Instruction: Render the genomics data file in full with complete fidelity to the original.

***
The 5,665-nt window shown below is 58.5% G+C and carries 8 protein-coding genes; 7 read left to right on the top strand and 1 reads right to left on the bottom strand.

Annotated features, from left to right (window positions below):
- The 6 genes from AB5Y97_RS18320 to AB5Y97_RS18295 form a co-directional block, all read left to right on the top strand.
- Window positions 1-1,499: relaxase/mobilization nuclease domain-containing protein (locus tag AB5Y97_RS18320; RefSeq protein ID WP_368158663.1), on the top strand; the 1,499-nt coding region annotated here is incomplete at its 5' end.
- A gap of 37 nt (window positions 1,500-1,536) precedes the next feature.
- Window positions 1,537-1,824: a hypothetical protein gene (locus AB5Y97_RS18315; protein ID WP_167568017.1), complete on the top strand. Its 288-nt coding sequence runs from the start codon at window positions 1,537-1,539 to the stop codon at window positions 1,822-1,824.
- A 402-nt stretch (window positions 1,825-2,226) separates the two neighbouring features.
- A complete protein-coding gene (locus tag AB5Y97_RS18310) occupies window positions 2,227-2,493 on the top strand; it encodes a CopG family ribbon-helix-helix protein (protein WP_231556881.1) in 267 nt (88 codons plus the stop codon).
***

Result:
The 5,665-nt window shown below is 58.5% G+C and carries 8 protein-coding genes; 7 read left to right on the top strand and 1 reads right to left on the bottom strand.

Annotated features, from left to right (window positions below):
- The 6 genes from AB5Y97_RS18320 to AB5Y97_RS18295 form a co-directional block, all read left to right on the top strand.
- Window positions 1-1,499: relaxase/mobilization nuclease domain-containing protein (locus tag AB5Y97_RS18320; RefSeq protein ID WP_368158663.1), on the top strand; the 1,499-nt coding region annotated here is incomplete at its 5' end.
- A gap of 37 nt (window positions 1,500-1,536) precedes the next feature.
- Window positions 1,537-1,824: a hypothetical protein gene (locus AB5Y97_RS18315; protein ID WP_167568017.1), complete on the top strand. Its 288-nt coding sequence runs from the start codon at window positions 1,537-1,539 to the stop codon at window positions 1,822-1,824.
- A 402-nt stretch (window positions 1,825-2,226) separates the two neighbouring features.
- A complete protein-coding gene (locus tag AB5Y97_RS18310) occupies window positions 2,227-2,493 on the top strand; it encodes a CopG family ribbon-helix-helix protein (protein WP_231556881.1) in 267 nt (88 codons plus the stop codon).